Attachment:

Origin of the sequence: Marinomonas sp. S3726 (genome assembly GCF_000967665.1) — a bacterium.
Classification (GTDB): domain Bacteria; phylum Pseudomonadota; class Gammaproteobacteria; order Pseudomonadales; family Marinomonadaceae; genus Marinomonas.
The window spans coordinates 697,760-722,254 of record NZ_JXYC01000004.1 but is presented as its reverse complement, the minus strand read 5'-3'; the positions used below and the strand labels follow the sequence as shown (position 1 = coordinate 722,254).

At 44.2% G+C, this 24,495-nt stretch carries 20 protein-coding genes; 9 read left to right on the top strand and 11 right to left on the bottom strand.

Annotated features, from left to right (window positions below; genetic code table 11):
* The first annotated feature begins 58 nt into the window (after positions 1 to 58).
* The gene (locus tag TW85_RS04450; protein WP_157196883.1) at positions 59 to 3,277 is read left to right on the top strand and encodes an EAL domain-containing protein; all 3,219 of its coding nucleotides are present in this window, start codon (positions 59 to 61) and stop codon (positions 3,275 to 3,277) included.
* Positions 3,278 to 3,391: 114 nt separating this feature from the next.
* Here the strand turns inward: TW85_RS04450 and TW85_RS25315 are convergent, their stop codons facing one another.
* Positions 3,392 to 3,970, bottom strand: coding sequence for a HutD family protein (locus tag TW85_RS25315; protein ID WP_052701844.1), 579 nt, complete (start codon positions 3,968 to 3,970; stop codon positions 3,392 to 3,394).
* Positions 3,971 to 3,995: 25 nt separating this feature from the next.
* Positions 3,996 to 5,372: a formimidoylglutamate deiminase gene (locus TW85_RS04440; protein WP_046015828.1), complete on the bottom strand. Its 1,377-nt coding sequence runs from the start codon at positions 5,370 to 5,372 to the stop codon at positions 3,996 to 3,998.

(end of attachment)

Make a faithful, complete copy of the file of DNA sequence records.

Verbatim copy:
Origin of the sequence: Marinomonas sp. S3726 (genome assembly GCF_000967665.1) — a bacterium.
Classification (GTDB): domain Bacteria; phylum Pseudomonadota; class Gammaproteobacteria; order Pseudomonadales; family Marinomonadaceae; genus Marinomonas.
The window spans coordinates 697,760-722,254 of record NZ_JXYC01000004.1 but is presented as its reverse complement, the minus strand read 5'-3'; the positions used below and the strand labels follow the sequence as shown (position 1 = coordinate 722,254).

At 44.2% G+C, this 24,495-nt stretch carries 20 protein-coding genes; 9 read left to right on the top strand and 11 right to left on the bottom strand.

Annotated features, from left to right (window positions below; genetic code table 11):
* The first annotated feature begins 58 nt into the window (after positions 1 to 58).
* The gene (locus tag TW85_RS04450; protein WP_157196883.1) at positions 59 to 3,277 is read left to right on the top strand and encodes an EAL domain-containing protein; all 3,219 of its coding nucleotides are present in this window, start codon (positions 59 to 61) and stop codon (positions 3,275 to 3,277) included.
* Positions 3,278 to 3,391: 114 nt separating this feature from the next.
* Here the strand turns inward: TW85_RS04450 and TW85_RS25315 are convergent, their stop codons facing one another.
* Positions 3,392 to 3,970, bottom strand: coding sequence for a HutD family protein (locus tag TW85_RS25315; protein ID WP_052701844.1), 579 nt, complete (start codon positions 3,968 to 3,970; stop codon positions 3,392 to 3,394).
* Positions 3,971 to 3,995: 25 nt separating this feature from the next.
* Positions 3,996 to 5,372: a formimidoylglutamate deiminase gene (locus TW85_RS04440; protein WP_046015828.1), complete on the bottom strand. Its 1,377-nt coding sequence runs from the start codon at positions 5,370 to 5,372 to the stop codon at positions 3,996 to 3,998.